Atomic Fluorescence Spectrometry (AFS) represents a suitable alternative to the other atomic and mass spectrometric techniques. Since atomic fluorescence can be quenched by many molecules, an effective separation of the analyted from the matrix and/or a very efficient atomization is required. By using the argon-hydrogen diffusion flame (only a moderately hot atomizer) the AFS technique is an ideal detection technique for speciation studies concerning hydride forming elements (mainly As, Se and Sb) and Hg.
AFS has been described to be superior to AAS, especially with respect to its greater sensitivity based on the fact that the fluorescence signal has a very low background.
Compared to ICP-MS, AFS has very similar sensitivity and linear range, but is a relatively simple set-up and has lower investment and maintenance costs. In addition, adaptation of the chemical vapor generation (CVG) system to the AFS detector is easy and yields good results. Unlike ICP-MS, the AFS detector is more tolerant of external hydrogen formed during the CVG process. Hence, it is compatible with the on-line vapor-generation system, which makes it most suitable for measuring vapor-forming species.
Figure: General principle of an HPLC-CVG-AFS system
AFS spectrometers are commonly based on the use of non-dispersive instruments, equipped with Boosted Discharge Hollow Cathode Lamps (BDHCLs) or a mercury vapor discharge lamp as the excitation radiation source. Historically, other more powerfull atomizers such as the Inductively coupled plasma have also been investigated , however no commercial instrument is nowadays available.
The volatile species of As, Se and Sb, obtained from liquid samples after hydride generation, are carried with an argon flow to a gas–liquid separator, followed by atomization and excitation in an argon–hydrogen diffusion flame. For mercury, the cold vapor technique is employed, with no need of a flame for atomization. For those chemical species that do not readily form volatile species, such as some complex organometallic species, additional online derivatisation steps are needed before hydride- or cold vapor generation.
HPLC-CVG-AFS is one of the most popular techniques used for speciation studies of chemical-vapor-forming elements. Unfortunately, the development of the techniques has not been as fast as one would like and also is supported by only very few instrument manufacturers. The key reason for this situation is the post-column treatment generally required by the nature of the technique in order to assure that all species eluting from the column are transformed to volatile species with the same efficiency. Such additional derivatization in general is performed on-line with post-column reactors aiming at the destruction of the species to only free elemental cations accessible for vapor generation. On-line oxidation with strong oxidants, photo-oxidation, or microwave digestion has been used for such purpose.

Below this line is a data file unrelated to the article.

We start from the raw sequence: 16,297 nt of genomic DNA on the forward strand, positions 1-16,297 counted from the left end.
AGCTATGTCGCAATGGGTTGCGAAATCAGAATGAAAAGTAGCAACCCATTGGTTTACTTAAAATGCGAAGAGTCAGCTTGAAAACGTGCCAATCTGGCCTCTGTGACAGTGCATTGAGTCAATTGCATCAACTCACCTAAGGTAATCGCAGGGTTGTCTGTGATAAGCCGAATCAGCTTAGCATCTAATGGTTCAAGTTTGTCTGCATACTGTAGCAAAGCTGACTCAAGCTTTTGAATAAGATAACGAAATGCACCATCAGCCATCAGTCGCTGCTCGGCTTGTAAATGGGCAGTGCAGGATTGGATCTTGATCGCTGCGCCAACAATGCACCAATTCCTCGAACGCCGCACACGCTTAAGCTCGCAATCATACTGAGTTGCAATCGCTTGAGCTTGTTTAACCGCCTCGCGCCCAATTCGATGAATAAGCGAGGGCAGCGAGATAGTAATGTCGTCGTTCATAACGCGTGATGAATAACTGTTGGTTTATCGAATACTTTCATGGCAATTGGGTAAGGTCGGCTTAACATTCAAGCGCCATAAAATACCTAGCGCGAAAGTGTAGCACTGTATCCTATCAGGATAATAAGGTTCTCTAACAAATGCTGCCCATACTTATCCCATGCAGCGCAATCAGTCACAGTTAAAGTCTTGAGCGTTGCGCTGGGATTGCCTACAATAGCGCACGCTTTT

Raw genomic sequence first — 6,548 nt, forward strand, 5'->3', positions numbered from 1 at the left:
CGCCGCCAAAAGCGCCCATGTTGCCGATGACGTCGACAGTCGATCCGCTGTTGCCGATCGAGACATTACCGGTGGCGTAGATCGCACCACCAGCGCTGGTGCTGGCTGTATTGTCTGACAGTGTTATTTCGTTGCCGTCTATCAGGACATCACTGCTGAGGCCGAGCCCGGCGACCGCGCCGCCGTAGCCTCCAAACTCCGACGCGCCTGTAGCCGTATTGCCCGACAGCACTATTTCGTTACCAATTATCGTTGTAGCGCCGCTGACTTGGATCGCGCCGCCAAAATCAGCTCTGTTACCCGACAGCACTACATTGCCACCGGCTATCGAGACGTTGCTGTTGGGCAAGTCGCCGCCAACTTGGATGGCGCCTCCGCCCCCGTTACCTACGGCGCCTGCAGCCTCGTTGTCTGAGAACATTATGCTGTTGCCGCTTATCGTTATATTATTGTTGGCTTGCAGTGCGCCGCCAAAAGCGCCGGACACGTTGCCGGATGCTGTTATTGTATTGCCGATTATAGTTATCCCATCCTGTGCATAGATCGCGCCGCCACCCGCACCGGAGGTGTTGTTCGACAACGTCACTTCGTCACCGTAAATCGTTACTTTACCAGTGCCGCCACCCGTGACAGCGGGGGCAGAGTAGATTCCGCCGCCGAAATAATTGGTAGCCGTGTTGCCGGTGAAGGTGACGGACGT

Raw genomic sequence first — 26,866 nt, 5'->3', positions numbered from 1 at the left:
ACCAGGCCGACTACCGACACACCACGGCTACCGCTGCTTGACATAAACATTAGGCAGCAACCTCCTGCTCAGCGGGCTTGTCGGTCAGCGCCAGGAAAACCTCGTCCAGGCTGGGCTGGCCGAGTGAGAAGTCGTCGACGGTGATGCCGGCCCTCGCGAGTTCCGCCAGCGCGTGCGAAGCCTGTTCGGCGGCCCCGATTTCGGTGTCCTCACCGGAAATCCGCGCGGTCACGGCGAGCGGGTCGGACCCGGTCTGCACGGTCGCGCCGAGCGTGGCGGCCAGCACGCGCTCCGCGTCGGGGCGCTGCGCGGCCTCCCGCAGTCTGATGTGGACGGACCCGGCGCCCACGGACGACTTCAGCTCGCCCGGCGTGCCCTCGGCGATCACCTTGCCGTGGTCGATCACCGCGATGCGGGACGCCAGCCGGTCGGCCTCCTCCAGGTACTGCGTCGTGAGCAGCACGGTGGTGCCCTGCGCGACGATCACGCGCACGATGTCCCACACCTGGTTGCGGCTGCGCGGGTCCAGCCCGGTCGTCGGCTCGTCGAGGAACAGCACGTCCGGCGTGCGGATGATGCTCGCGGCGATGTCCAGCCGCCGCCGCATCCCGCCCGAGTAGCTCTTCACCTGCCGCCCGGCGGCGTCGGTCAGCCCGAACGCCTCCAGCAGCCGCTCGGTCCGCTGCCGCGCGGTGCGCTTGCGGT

Related Reviews of the technique
Yasin Arslan, Emrah Yildirim, Mehrdad Gholami, Sezgin Bakirdere, Lower limits of detection in speciation analysis by coupling high-performance liquid chromatography and chemical vapor generation
, Trends in Analytical Chemistry, 30/4 (2011)569-585. doi: 10.1016/j.trac.2010.11.017
D. Sanchez-Rodas, W.T. Corns, B. Chen, P.B. Stockwell, Atomic Fluorescence Spectrometry: a suitable detection technique in speciation studies for arsenic, selenium, antimony and mercury
, J. Anal. At. Spectrom., 25 (2010) 933–946. doi: 10.1039/b917755h
Yu-Wei Chena, Nelson Belzile, High performance liquid chromatography coupled to atomic fluorescence spectrometry for the speciation of the hydride and chemical vapour-forming elements As, Se, Sb and Hg: A critical review
, Analytica Chimica Acta 671 (2010) 9–26. doi:10.1016/j.aca.2010.05.011
Hideyoshi Morita, Hideji Tanaka, Shigeru Shimomura, Atomic fluorescence spectrometry of mercury: principles and developments
, Spectrochimica Acta, Vol. 50B/1 (1995) 6944.
Related EVISA Resources
Company Database: Manufacturers of AFS Instruments
Instrument Database: Atomic Fluorescence Systems
Company Database: Organizations related to Atomic Spectroscopy
Journal Database: Journals related to Atomic Spectrometry
Link Database: Analytical methods based on AFS
Link page: All about Atomic Spectrometry
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Further chapters on techniques and methodology for speciation analysis: Chapter 1:
Tools for elemental speciation Chapter 2: ICP-MS - A versatile detection system for speciation analysis Chapter 3: LC-ICP-MS - The most often used hyphenated system for speciation analysis Chapter 4: GC-ICP-MS- A very sensitive hyphenated system for speciation analysis Chapter 5: CE-ICP-MS for speciation analysis Chapter 6: ESI-MS: The tool for the identification of species Chapter 7: Speciation Analysis - Striving for Quality Chapter 8: Atomic Fluorescence Spectrometry as a Detection System for Speciation Analysis Chapter 9: Gas chromatography for the separation of elemental species Chapter 10: Plasma source detection techniques for gas chromatography Chapter 11: Fractionation as a first step towards speciation analysis Chapter 12: Flow-injection inductively coupled plasma mass spectrometry for speciation analysis Chapter
13: Gel electrophoresis combined with laser ablation inductively
coupled plasma mass spectrometry for speciation analysis Chapter 14: Non-chromatographic separation techniques for speciation analysis
last time modified: December 14, 2016